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California appeals court expands freedom of association for students at every college

‘Closely linked’ to free-speech rights already protected in California

Greek life chapters at the University of Southern California scored a victory earlier this month after a California appeals court reinstated a lawsuit they had filed against the university over rush rules.

But they may have helped students far beyond USC and the Greek system. For the first time, according to a First Amendment watchdog, the court applied California’s so-called Leonard Law to the associational rights of college students at both private and public universities.

USC fraternities and sororities filed suit against USC after Ainsley Carry, vice president for student affairs, established new requirements for participation in Greek life in fall 2017. They claimed the university violated their freedom of association.

University policy states that students have to complete at least 12 credit hours and maintain a 2.5 GPA before rushing a sorority or fraternity. Greek chapters allege that this will substantially hurt their membership going forward.

The Leonard Law is a California statute that extends First Amendment protections to students at private non-religious colleges in the state. Traditionally, it had only been applied to freedom of speech.

The case was dismissed at the trial court, on the grounds that the statute does not apply to freedom of association, and therefore the school was free to establish its own policies regarding student activities.

The appeals court disagreed. “The right of expressive association at issue here has been held to be ‘closely linked’ to First Amendment free speech rights,” the court wrote, “and, indeed, partly ‘implicit in’ such speech rights.”

The case could have massive ramifications for students across California regardless of whether the Greek chapters prevail in their lawsuit against USC.

The ruling reinstated the case, sending it back to the trial court, but did not rule on its merits. In fact, the appeals court didn’t offer any words of encouragement to the plaintiffs, who have a “low but non-negligible likelihood of succeeding on the merits of their [Leonard Law] cause of action.”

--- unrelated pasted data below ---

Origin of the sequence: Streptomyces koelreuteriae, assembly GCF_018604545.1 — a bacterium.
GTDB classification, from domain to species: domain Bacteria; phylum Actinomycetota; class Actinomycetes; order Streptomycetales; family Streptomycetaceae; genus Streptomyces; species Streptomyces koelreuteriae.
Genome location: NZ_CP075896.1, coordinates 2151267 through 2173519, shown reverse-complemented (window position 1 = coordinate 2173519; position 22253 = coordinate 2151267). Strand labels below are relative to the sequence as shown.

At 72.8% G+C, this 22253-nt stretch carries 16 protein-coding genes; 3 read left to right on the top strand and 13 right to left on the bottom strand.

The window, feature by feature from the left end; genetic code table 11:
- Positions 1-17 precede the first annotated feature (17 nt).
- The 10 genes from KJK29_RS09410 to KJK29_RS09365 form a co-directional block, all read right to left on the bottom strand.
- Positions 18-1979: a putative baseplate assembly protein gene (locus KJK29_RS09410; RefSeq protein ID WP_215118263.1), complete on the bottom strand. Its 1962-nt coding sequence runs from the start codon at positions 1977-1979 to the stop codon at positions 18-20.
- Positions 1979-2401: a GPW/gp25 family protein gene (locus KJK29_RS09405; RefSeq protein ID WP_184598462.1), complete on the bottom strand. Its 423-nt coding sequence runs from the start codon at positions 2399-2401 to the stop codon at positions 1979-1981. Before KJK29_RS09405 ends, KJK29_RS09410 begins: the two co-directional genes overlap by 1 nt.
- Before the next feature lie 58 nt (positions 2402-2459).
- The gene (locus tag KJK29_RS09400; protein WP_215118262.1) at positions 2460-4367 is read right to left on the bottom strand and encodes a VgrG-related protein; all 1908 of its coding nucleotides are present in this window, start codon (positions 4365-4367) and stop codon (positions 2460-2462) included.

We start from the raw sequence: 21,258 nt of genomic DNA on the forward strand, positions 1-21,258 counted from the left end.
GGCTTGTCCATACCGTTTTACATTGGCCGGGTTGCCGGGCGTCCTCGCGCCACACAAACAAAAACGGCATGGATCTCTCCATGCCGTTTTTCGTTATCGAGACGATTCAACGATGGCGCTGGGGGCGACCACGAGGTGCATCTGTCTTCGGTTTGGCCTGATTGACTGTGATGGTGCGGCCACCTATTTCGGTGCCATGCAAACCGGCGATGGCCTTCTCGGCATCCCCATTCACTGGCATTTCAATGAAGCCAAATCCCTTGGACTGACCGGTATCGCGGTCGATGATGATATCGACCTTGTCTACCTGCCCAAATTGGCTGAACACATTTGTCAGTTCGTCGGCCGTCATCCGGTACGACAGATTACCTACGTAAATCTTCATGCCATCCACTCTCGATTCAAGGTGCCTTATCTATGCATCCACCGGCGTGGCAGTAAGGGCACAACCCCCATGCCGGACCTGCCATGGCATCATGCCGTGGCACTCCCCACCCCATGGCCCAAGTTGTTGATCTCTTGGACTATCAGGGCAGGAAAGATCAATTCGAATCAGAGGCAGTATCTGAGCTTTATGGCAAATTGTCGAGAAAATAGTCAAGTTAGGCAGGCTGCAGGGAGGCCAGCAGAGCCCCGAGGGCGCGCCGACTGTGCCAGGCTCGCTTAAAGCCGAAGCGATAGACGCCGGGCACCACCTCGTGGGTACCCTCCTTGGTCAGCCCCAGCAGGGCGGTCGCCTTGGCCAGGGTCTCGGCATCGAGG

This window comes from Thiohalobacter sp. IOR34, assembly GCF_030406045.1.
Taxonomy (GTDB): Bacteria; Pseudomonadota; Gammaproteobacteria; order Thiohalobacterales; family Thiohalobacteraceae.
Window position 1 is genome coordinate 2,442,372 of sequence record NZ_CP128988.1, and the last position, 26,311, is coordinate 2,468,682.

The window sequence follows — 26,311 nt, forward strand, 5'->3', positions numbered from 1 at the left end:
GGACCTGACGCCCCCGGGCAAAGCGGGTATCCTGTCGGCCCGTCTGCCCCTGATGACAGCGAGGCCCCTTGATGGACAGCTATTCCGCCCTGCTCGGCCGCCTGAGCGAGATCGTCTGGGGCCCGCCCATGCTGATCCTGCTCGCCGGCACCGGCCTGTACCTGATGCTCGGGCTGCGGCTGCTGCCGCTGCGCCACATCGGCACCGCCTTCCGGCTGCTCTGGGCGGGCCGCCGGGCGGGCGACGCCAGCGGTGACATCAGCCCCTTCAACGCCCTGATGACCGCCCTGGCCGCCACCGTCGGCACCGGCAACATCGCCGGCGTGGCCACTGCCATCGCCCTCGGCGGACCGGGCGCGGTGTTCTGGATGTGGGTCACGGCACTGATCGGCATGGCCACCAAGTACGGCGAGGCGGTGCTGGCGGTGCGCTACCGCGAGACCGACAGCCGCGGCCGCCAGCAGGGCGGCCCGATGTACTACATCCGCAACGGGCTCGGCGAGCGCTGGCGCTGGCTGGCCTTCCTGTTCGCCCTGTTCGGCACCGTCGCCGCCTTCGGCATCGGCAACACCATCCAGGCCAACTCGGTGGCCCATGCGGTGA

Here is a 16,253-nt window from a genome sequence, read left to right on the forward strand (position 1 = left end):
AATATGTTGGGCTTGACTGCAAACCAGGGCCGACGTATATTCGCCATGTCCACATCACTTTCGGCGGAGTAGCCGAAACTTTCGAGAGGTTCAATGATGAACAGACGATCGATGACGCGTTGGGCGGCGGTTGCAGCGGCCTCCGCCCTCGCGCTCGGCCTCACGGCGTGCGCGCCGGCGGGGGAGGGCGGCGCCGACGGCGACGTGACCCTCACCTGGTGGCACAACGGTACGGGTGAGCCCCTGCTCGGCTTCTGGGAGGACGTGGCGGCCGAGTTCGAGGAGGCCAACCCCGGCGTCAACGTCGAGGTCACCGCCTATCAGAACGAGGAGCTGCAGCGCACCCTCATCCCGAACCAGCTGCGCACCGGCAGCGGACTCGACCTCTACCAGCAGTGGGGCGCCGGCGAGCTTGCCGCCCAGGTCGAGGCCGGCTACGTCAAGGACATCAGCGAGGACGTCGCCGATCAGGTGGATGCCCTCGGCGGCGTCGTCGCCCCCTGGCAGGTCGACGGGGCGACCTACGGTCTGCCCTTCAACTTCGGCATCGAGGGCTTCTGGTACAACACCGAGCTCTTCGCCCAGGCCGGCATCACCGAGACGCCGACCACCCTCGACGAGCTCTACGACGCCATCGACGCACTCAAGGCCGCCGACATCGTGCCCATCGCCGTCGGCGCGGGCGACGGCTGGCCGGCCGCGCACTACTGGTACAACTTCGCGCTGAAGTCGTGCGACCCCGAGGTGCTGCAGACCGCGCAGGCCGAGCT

But also expands definition of ‘genuine academic judgment’

The ruling produced both good and bad potential results, according to Zach Greenberg of the Foundation for Individual Rights in Education.

In a phone interview with The College Fix, Greenberg said this was the Leonard Law’s first application to associational rights. But he didn’t try to predict how the legal holding would affect the merits of the case: “We’ll see where this goes now that the Leonard Law has been applied.”

Greenberg’s blog post on the ruling noted its novelty, since courts “are typically loath to question or overturn decisions regarding students’ education.”

It is “a boon to students’ rights” giving California college students more tools to effectively fight administrative attempts to “stifle student organizational membership, leadership qualifications, and events,” he wrote.

But the ruling is not without its drawbacks, said Greenberg, who serves as a program officer in FIRE’s Individual Rights Defense Program.

Going forward, it “forecasts an unduly expansive definition of a university’s ‘genuine academic judgment,’” something courts had traditionally limited to university decisions on “student academic performance.”

“The ruling’s insinuation that such judgment applies to a broad array of matters, such as when students can join campus organizations, sets a potentially dangerous precedent for insulating university violations of students’ rights from judicial vindication,” Greenberg wrote.

USC spokesperson Ronald Mackovich defended USC’s deferred-rush policy as evidence that it views academic success as “a top priority.” It gives students time to adjust to “the social and academic challenges of higher education before participating in Greek life,” he wrote in an email:

We believe that fraternities and sororities have a positive impact in the lives of our students who participate. We want to ensure our students are successful both in academics and Greek life. That is why we stand behind our policy and will continue to vigorously defend it when this case is heard once again in Superior Court. We maintain that the policy does not violate the Leonard Law and expect the Superior Court to reach the same conclusion when it reconsiders the policy in accordance with the Court of Appeal’s decision.”

Mackovich also noted that “at least 23” other universities in the Association of American Universities, where USC is a member, have similar policies regarding Greek life rush. He did not specify how many are in California and thus subject to the new, broader interpretation of the Leonard Law.

USC’s Kappa Alpha Theta chapter, the lead plaintiff in the suit, did not immediately respond to an email from The Fix seeking comment on the ruling. The other plaintiffs are the USC chapters of Sigma Chi, Beta Theta Pi, Theta Xi and Tau Kappa Epsilon.

MORE: Greek orgs sue USC over rushing rules

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About the Author
College Fix staff writer Jeremiah Poff graduated from Franciscan University of Steubenville in 2019 with a degree in journalism and a minor in human life studies. Jeremiah has written dozens of news stories and columns for various publications including The Washington Examiner's Red Alert Politics, Fox News, and The Daily Signal. He is a regular contributor to ToddStarnes.com and is fluent in Spanish.

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